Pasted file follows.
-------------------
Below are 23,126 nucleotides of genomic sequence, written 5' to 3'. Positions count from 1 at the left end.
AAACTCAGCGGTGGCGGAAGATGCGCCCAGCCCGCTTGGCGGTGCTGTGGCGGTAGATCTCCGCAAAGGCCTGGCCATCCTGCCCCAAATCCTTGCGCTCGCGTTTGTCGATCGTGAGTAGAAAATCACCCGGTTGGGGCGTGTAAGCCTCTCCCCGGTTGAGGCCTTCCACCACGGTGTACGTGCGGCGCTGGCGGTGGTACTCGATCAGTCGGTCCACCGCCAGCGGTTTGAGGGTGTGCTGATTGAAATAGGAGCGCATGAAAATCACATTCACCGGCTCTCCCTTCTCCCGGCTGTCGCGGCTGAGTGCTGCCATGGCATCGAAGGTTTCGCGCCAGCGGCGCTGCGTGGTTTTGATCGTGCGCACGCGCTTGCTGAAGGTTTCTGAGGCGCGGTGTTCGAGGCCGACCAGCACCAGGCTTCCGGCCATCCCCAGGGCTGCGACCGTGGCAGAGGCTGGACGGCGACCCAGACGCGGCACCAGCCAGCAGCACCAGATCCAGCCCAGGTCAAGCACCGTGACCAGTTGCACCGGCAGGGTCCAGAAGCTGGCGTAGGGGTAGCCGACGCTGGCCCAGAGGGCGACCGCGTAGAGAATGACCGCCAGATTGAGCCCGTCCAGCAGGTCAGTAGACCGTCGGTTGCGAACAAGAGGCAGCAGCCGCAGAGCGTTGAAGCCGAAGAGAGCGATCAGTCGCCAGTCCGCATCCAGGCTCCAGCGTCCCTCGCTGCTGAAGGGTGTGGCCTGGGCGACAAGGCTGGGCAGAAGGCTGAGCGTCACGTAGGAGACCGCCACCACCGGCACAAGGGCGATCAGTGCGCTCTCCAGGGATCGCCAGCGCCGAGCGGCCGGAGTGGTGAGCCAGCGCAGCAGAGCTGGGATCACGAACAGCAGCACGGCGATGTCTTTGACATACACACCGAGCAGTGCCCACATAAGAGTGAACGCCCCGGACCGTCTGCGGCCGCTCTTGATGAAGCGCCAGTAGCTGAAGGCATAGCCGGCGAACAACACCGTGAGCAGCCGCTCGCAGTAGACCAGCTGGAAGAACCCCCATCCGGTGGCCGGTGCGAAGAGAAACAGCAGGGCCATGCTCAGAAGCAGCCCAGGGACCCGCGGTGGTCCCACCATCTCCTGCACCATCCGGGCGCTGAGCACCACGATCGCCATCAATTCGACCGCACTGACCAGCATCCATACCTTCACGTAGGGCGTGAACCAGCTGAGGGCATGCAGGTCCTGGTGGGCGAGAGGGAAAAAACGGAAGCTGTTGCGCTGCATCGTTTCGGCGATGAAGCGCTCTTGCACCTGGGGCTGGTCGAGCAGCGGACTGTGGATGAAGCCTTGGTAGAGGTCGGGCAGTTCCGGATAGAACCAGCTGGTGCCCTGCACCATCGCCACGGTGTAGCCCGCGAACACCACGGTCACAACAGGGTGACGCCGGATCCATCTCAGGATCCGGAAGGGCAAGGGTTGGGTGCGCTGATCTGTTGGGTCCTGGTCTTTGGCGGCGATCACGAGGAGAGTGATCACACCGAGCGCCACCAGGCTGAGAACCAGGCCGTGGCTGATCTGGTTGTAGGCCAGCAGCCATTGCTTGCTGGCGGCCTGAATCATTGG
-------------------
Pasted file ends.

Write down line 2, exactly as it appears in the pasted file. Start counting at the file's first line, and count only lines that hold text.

AAACTCAGCGGTGGCGGAAGATGCGCCCAGCCCGCTTGGCGGTGCTGTGGCGGTAGATCTCCGCAAAGGCCTGGCCATCCTGCCCCAAATCCTTGCGCTCGCGTTTGTCGATCGTGAGTAGAAAATCACCCGGTTGGGGCGTGTAAGCCTCTCCCCGGTTGAGGCCTTCCACCACGGTGTACGTGCGGCGCTGGCGGTGGTACTCGATCAGTCGGTCCACCGCCAGCGGTTTGAGGGTGTGCTGATTGAAATAGGAGCGCATGAAAATCACATTCACCGGCTCTCCCTTCTCCCGGCTGTCGCGGCTGAGTGCTGCCATGGCATCGAAGGTTTCGCGCCAGCGGCGCTGCGTGGTTTTGATCGTGCGCACGCGCTTGCTGAAGGTTTCTGAGGCGCGGTGTTCGAGGCCGACCAGCACCAGGCTTCCGGCCATCCCCAGGGCTGCGACCGTGGCAGAGGCTGGACGGCGACCCAGACGCGGCACCAGCCAGCAGCACCAGATCCAGCCCAGGTCAAGCACCGTGACCAGTTGCACCGGCAGGGTCCAGAAGCTGGCGTAGGGGTAGCCGACGCTGGCCCAGAGGGCGACCGCGTAGAGAATGACCGCCAGATTGAGCCCGTCCAGCAGGTCAGTAGACCGTCGGTTGCGAACAAGAGGCAGCAGCCGCAGAGCGTTGAAGCCGAAGAGAGCGATCAGTCGCCAGTCCGCATCCAGGCTCCAGCGTCCCTCGCTGCTGAAGGGTGTGGCCTGGGCGACAAGGCTGGGCAGAAGGCTGAGCGTCACGTAGGAGACCGCCACCACCGGCACAAGGGCGATCAGTGCGCTCTCCAGGGATCGCCAGCGCCGAGCGGCCGGAGTGGTGAGCCAGCGCAGCAGAGCTGGGATCACGAACAGCAGCACGGCGATGTCTTTGACATACACACCGAGCAGTGCCCACATAAGAGTGAACGCCCCGGACCGTCTGCGGCCGCTCTTGATGAAGCGCCAGTAGCTGAAGGCATAGCCGGCGAACAACACCGTGAGCAGCCGCTCGCAGTAGACCAGCTGGAAGAACCCCCATCCGGTGGCCGGTGCGAAGAGAAACAGCAGGGCCATGCTCAGAAGCAGCCCAGGGACCCGCGGTGGTCCCACCATCTCCTGCACCATCCGGGCGCTGAGCACCACGATCGCCATCAATTCGACCGCACTGACCAGCATCCATACCTTCACGTAGGGCGTGAACCAGCTGAGGGCATGCAGGTCCTGGTGGGCGAGAGGGAAAAAACGGAAGCTGTTGCGCTGCATCGTTTCGGCGATGAAGCGCTCTTGCACCTGGGGCTGGTCGAGCAGCGGACTGTGGATGAAGCCTTGGTAGAGGTCGGGCAGTTCCGGATAGAACCAGCTGGTGCCCTGCACCATCGCCACGGTGTAGCCCGCGAACACCACGGTCACAACAGGGTGACGCCGGATCCATCTCAGGATCCGGAAGGGCAAGGGTTGGGTGCGCTGATCTGTTGGGTCCTGGTCTTTGGCGGCGATCACGAGGAGAGTGATCACACCGAGCGCCACCAGGCTGAGAACCAGGCCGTGGCTGATCTGGTTGTAGGCCAGCAGCCATTGCTTGCTGGCGGCCTGAATCATTGG